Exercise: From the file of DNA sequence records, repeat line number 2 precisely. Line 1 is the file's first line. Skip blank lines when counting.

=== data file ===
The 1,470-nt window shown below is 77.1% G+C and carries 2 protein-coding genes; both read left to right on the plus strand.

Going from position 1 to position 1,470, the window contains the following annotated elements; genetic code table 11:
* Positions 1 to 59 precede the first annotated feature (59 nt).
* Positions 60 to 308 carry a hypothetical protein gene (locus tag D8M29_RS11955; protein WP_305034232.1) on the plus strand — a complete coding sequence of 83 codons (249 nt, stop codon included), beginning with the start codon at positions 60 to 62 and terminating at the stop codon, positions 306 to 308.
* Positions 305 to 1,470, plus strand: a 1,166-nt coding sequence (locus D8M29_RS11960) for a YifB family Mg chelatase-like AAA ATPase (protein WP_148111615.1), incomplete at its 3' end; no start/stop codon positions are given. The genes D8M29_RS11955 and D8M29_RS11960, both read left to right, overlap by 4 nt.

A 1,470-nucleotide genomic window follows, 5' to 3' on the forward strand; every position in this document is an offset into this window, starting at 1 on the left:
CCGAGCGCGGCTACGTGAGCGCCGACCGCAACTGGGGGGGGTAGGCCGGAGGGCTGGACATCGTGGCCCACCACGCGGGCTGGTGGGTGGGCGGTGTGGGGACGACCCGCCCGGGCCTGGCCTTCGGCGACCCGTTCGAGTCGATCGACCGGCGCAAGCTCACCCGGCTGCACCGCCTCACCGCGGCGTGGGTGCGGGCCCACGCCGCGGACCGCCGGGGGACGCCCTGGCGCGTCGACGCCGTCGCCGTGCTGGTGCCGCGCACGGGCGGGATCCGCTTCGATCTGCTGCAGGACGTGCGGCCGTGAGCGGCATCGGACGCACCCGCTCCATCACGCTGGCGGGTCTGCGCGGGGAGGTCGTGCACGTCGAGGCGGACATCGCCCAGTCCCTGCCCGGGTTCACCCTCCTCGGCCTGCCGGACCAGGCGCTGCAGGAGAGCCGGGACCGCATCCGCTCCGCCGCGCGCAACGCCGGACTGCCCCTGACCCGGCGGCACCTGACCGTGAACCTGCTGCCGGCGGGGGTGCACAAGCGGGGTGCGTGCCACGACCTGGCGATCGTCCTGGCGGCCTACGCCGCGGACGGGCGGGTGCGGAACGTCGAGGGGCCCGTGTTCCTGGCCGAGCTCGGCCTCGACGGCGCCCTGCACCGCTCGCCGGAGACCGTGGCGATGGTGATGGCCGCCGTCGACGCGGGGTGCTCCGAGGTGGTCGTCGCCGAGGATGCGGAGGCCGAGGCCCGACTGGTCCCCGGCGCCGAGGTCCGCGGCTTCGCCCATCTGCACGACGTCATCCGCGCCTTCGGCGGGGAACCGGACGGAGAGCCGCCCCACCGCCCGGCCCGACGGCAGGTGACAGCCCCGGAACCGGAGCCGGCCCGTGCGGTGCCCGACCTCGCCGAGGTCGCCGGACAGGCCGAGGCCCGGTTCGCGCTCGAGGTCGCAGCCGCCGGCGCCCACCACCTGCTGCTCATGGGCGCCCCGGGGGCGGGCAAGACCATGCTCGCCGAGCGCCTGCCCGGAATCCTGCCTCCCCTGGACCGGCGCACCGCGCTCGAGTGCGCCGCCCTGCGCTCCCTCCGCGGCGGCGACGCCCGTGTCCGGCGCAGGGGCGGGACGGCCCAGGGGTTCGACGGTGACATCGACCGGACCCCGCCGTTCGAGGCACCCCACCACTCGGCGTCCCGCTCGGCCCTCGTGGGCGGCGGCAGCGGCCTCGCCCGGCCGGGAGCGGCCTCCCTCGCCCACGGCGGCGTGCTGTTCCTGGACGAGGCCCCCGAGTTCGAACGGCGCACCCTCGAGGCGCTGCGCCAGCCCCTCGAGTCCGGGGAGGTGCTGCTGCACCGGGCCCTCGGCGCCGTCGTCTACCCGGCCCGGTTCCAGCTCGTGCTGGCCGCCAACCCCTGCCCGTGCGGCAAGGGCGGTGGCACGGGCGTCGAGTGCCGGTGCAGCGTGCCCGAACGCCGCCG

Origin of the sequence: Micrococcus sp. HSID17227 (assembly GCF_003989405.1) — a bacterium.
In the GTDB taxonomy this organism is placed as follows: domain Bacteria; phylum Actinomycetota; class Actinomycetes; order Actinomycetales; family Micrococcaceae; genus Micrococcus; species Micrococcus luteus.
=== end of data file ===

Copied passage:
Going from position 1 to position 1,470, the window contains the following annotated elements; genetic code table 11: